By Piya Sinha-Roy
LOS ANGELES (Reuters) - After writing hit song "Achy Breaky Heart," starring in Disney Channel show "Hannah Montana" and raising a famous daughter, country singer and actor Billy Ray Cyrus has found himself at a crossroads.
In his memoir "Hillbilly Heart," published this week, Cyrus writes about his early life in Kentucky, joining his daughter Miley on the 2006-11 TV show that made her a teen idol and how he is still hungry for success despite having moved out of the spotlight.
Cyrus, 51, talked to Reuters about the challenges of raising Miley, his mistakes, and what he wished he had not included in his new book.
Q: Revisiting your life for this book, did you have any revelations about your journey so far?
A: The one thing that was pretty obvious is that I've had a pretty crazy life. It's colorful ... reliving some of those closets that I had shut, locked and thrown away the key intentionally because it was painful to revisit a lot of those places - especially the loss of my buddy Robbie Tooley, the divorce of my parents, some of the things I went through as a kid, a lot of that stuff was locked up for a reason - it was painful. But at the same time, there was some therapy in revisiting some of those spots.
Q: Was it hard to balance how much you wanted to include in your book about Miley's story?
A: I think it would have been hard to write my life story without touching on (hers) somewhat. But at the same time, I respect her privacy and her life, and her world and her life is examined by everybody and everything. For me, I'm very respectful of her privacy, but yes ... I think it would have been missed a bit if I didn't touch on some aspect of it.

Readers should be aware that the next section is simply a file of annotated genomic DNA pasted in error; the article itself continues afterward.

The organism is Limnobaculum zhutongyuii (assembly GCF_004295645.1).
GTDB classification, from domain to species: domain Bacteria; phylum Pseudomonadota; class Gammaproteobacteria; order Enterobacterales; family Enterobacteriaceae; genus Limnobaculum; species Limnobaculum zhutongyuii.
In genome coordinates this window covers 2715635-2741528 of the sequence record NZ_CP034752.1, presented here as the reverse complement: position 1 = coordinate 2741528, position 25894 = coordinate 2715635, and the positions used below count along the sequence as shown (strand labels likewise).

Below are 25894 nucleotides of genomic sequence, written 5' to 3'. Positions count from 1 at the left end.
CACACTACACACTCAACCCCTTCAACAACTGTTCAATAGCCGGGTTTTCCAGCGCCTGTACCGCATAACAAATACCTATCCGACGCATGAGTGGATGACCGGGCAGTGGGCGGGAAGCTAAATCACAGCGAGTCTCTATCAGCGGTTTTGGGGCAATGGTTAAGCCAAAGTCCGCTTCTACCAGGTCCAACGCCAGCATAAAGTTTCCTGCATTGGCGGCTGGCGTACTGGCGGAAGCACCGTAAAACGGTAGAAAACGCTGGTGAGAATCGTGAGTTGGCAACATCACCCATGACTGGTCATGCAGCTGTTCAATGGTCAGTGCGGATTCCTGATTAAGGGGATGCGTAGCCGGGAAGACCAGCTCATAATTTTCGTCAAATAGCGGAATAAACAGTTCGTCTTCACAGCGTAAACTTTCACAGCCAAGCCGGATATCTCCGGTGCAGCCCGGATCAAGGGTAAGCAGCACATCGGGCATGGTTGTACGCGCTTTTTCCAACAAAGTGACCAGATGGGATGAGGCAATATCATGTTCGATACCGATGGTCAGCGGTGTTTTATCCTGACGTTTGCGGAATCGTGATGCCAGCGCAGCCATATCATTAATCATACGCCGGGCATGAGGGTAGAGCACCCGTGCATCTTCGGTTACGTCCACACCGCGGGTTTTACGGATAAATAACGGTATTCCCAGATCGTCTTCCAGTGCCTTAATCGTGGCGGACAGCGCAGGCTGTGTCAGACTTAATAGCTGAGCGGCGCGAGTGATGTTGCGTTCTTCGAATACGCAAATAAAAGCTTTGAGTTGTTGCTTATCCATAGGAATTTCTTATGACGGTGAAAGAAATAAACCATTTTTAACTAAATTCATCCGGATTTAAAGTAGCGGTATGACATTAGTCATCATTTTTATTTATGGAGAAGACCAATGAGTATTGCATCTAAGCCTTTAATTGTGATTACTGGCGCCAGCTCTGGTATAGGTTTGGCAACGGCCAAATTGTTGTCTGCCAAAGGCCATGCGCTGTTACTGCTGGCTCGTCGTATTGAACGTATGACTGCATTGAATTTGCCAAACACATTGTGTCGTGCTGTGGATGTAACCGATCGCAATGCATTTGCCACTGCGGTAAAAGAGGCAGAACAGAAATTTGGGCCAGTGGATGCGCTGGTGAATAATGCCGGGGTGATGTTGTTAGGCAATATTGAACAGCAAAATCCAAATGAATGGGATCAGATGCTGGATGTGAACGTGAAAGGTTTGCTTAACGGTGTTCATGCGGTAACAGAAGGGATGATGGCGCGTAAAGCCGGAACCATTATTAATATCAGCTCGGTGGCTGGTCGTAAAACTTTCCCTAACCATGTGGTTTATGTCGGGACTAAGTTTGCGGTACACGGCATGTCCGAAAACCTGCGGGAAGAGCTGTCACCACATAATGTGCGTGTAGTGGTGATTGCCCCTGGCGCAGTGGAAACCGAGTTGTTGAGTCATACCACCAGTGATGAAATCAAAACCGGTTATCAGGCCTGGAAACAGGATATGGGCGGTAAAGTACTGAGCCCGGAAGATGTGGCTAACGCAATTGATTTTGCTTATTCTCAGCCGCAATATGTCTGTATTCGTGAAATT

I'm respectful that she's a young human being and just being a young person in today's world is tough enough as it is. That makes it hard on a young person let alone be that famous and to live her life in that spotlight. I kind of walked through it respectfully."
Q: You address the controversies you and your wife Tish faced regarding Miley, be it the Vanity Fair photoshoot (showing her only in a bed sheet at age 15) or the video of her smoking out of a bong. Was it difficult reflecting on those?
A: I didn't point a finger. The first thing I do (in the book) is I'm pointing a finger more at myself and saying, learn by my mistakes. I'm not a perfect person so therefore I'm not in any position to tell anyone how to be perfect.
That's what daddies do - sheltering the storm, to be there, to pick you up when you get knocked down ... I'm not a perfect parent and this book is not about how to be perfect at anything. This book is a documentation about what my journey was, some of the mistakes that I made and some of the things that I did right. And every now and then, I think failure is the most ingredient for success."
Q: Why choose to write your book now?
A: I'm hungry for purpose. I'm looking for still that reason that I bought a guitar and started a band, to fulfill a purpose, to manifest destiny as to who I am and why I am the way I am, and what I do. I think it's still about the music, the song and the story.
Q: You sound like you're at crossroads?
A: Crossroads - that is the most accurate ... I'm hungry, I've got a chance to learn more from this than anybody ... I'm standing at a crossroads. I'm not entirely sure what the future holds ... I'm at a crossroads, but it's a little bit different than the crossroads I've been at before because now I'm doing what I do because I love it, and doing what I do because it's pure passion."
Q: Anything you wish you hadn't included in the book?
A: One of the worst things I did was steal a 3D picture of Jesus for my grandmother for Christmas. That's terrible. I'd give anything if I hadn't have done that, but I did ... that story I think I could have left out.
(Reporting By Piya Sinha-Roy. Editing by Jill Serjeant and Andre Grenon)